SLD: Do you think you will miss The Deep Eynde?

FF: Incredibly. I have these flashes in my head of these fantastic times we had. I did think on and off if I was doing the right thing. Somewhere deep inside there was a voice that said yes. The importance of ending this project might have signaled to me that I conquered my demons. Art is an amazing avenue to sponge out those toxins. Most might only get that from religion, but for me it will never be that way. I have given my troubled past something to be buffered by, a foundation for it to sit on away from me. This might be the house I built for my Demons, and for that I will miss The Deep Eynde, but it will always be on a hill in my soul for me to see it.

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SLD:What do you want to achieve with your music before you die?

FF: My main objective is not to be contrived. As I mentioned before, there are times I felt I compromised my art because I listened to people around me too much. Duane Peters wanted me to be punk, Bomp Records wanted me to be Rock, German labels wanted me to be Gothic. I admit I struggled, but I learned to be true to myself and whatever the music was becoming. Is being Gothic more important than being a voice that truly needs to be heard? Because that voice isn’t Gothic all the time, it is multidimensional as we are multidimensional. It takes shits, it fucks and it transforms as we transform, but it can always be real if I truly want it to be. I have that final control, I just have always struggled with the confidence. If you asked me a few years ago what I thought of my music, I would have told you it all sucked and I’m a “sucky” musician. I realized to not torture myself so much with the past but wear that scar and continue forward.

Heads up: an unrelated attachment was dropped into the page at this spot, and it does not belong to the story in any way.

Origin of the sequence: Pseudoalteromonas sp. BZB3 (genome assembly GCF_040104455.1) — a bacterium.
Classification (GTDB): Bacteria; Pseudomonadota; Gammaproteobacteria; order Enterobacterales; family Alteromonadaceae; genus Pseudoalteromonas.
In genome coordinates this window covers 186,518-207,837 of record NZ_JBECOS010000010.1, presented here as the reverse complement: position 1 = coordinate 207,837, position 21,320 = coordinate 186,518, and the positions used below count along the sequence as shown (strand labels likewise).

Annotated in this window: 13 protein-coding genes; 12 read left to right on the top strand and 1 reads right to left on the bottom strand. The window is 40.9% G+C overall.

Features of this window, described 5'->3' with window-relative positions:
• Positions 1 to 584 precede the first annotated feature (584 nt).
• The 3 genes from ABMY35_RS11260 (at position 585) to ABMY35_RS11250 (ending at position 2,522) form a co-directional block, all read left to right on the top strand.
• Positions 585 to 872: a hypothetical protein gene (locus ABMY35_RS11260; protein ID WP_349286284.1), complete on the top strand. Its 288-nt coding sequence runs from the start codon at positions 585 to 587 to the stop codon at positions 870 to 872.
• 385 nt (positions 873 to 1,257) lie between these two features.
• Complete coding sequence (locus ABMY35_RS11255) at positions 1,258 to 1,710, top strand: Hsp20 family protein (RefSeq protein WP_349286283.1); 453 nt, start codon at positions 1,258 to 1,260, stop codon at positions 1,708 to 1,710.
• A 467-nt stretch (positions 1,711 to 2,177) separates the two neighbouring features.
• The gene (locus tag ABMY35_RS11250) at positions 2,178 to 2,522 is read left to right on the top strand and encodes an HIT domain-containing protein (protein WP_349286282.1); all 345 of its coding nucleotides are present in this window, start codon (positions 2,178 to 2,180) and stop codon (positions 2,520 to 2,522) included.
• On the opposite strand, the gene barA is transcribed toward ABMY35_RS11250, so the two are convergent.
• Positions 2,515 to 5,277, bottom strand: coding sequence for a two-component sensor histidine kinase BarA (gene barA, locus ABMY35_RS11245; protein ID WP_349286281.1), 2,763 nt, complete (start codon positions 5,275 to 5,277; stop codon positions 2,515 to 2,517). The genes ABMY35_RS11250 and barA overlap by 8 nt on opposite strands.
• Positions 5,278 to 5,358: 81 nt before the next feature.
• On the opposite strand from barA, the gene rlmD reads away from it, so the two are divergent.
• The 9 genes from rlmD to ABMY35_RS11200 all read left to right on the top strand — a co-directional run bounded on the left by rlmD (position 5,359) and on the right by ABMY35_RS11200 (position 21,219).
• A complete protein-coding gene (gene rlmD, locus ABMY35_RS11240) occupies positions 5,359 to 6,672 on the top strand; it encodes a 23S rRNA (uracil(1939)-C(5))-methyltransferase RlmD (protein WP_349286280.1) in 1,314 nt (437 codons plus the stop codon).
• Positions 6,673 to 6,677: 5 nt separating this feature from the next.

SLD: If you could say one thing to up and coming artists and bands,
what would it be?

FF: I don’t want this to sound like a religious bullshit sermon, but truth is transcendent. If your art is important to you, be true to it and people will be attracted to it no matter who they are, or where they come from.

SLD: If you could say one thing to all of your fans out there, what would it be?

FF: I would really like to thank everyone who supported the band over the years: photographers, promoters, and above all, those who came to our shows.

So as you can see, a singer can be so much more than just a good voice holding a microphone. From humor and wisdom, to pain and regret, they are just human like all of us. Though Fate Fatal may pretend to be the ” living dead” on stage, I know that he is more alive than most of us and has a bigger heart than the ones his persona might sing about eating on stage any day.

Here is a video for The Deep Eynde’s song, “Devil Child”. Check it out!

Also,make sure to check out his new band’s Facebook today to find out about upcoming shows, videos and albums!

Here is one final video of Fate’s new band Death Strip. For all of you “The Holy Mountain” fans, I can say you’ll be pleasantly surprised. Enjoy!

Comments

  1. Fate has always been one talented person. An artist with a real vision and true aim. I wish him a lot of continued success!